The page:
The Mark V* tank was created for one purpose – its extra length. For all its advances and improvements over the Mark IV, the new Mark V tank that began to enter British service in the late Spring of 1918 had one similarity. At 26 feet 5 inches or 8.06m, it wasn’t any longer than the Mark IV, which meant its trench crossing ability was no better.
The maximum width it could cross was still 10ft (3m). The Germans had soon worked this out and began building wider trenches to restrict the tank’s movements or trap any that tried to cross.
An early solution to this problem was the fascine, a large bundle of wood that tank crews could drop into a trench and use as a bridge. The downsides were that they required a huge amount of work to prepare and fit to the tank, each vehicle could only carry one, they weren’t reusable and they weighed 1½ tonnes, which strained the tank’s drivetrain and further reduced reliability. They were used at Cambrai in November 1917, but not again.
During the Hundred Days Offensive the Tank Corps used cribs. A frame of timber and steel, these served the same purpose as the fascine, but was much lighter. They could still only be used once (although in theory they could be retrieved after a battle and reused later). Something else was needed, ideally something integral to the tank.
In mid-1917 Tank Corps headquarters recognised this need and began looking into the possibility of building a longer tank.
The first solution was the Tadpole Tail, an add-on extension to the standard Mark IV. This made the tank 9ft (2.74m) longer, but it turned out to be unsuitable for use in combat as the tail wasn’t rigid enough for hard use.
A better, if more complicated solution was to extend the tank from the middle. As an experiment a Mark IV was cut in half and fitted with a 6ft (1.82m) extension. This proved successful, so the design of the new Mark V was modified in a similar way.
The Mark V* was the result. (The star denotes a modification to an existing design). At 32 foot 5 inches or 9.89m it was 6ft longer than the standard Mark V, and was 4 tons heavier at 33. Crew, armour, armament and engine power remained unchanged. However the new tank could cross a 13ft (4m) trench.
Other Changes in the Mark V*
The extra length allowed a door to be added on each side just behind the sponson. This was in addition to the existing sponson doors, so the crew had a better chance of escape. More ball mountings for Hotchkiss machine guns were added.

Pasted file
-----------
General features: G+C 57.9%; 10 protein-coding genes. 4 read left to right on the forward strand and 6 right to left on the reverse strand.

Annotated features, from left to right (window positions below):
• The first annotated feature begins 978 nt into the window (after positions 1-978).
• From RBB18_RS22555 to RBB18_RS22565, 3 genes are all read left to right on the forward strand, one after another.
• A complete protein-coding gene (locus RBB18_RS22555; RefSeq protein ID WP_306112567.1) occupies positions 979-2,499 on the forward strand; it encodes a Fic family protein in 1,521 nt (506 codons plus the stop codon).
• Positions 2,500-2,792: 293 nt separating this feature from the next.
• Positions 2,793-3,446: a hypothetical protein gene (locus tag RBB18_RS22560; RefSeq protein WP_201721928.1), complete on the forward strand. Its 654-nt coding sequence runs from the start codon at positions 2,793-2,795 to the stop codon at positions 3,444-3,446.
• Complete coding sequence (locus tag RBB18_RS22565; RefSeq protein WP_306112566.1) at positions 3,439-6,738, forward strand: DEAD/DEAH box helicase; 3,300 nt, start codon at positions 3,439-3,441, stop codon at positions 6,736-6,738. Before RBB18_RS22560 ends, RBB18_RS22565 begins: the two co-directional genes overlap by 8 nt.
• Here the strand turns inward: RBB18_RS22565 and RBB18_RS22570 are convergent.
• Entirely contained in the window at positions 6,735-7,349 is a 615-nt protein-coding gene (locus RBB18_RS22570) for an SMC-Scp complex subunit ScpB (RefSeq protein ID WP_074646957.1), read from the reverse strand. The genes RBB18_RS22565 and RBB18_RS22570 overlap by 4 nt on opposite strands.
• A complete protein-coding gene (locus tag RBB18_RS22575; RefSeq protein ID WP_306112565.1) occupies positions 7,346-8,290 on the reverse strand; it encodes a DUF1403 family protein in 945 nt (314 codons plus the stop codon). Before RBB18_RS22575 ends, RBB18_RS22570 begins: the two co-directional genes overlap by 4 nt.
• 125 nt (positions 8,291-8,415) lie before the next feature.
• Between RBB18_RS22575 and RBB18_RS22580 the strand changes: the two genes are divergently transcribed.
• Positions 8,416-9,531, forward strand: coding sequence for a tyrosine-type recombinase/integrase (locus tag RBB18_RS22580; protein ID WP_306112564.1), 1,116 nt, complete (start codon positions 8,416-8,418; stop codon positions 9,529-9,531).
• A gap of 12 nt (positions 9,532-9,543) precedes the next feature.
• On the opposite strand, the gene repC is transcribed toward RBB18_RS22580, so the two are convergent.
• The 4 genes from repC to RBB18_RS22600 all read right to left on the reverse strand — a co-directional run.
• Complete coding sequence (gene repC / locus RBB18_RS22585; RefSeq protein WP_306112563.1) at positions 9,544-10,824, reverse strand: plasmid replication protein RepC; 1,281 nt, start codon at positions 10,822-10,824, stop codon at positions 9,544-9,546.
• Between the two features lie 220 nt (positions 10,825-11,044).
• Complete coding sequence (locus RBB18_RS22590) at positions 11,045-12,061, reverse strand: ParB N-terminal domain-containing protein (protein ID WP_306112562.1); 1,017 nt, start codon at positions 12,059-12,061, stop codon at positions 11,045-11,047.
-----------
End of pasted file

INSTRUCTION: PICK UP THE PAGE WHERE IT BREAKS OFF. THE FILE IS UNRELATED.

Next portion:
There was normally one above each of these new doors and two in the modified rear cab. Instead of vertical front and rear plates, this now had sloping ones with an MG mounting in each.
The new doors and the internal space allowed for the possibility of using tanks to carry machine gun crews forward. The idea was that they could dismount and set up their guns in newly captured trenches to help the infantry resist any German counter attacks. Riding in the tanks meant they could keep up with the infantry despite the weight of their guns and ammunition.
Experiments suggested that up to 15 men and 4 machine guns could be carried. In reality this was true, but conditions inside the tank meant they were near enough incapacitated when they got out.
Unlike the experimental Mark IV, the Mark V* wasn’t produced by converting existing tanks. They were all built from new by the Metropolitan Carriage, Wagon and Finance Company in Birmingham. In fact more Mark V*s were built than Mark Vs. Of an order for 700 (500 Male, 200 Female) 645 were completed, as against 400 Mark Vs.
Another modification that was applied to both the Mark V* and some Mark Vs was a new, wider track. The previous 20 ½ inch (520mm) plates were replaced with 26 ½ inch (673mm) plates. This spread the tank’s weight and reduced its ground pressure. They were fitted to most Mark V*s and some Mark Vs. The Mark V* will have benefitted most, as being heavier but with the same 150hp engine it had a lower power-to weight ratio. On top of this, its extra length made it harder to steer.
Amongst First World War tanks the Mark V* is perhaps unfairly overlooked, overshadowed by the more common Mark IV and dismissed as a derivative of the mechanically innovative Mark V. One reason could be that only one has survived, at the US National Armor and Cavalry Museum, as opposed to 7 standard Mark Vs. However it was designed for a specific battlefield need, and it met that need well.
Written by Ian Hudson, Research Assistant
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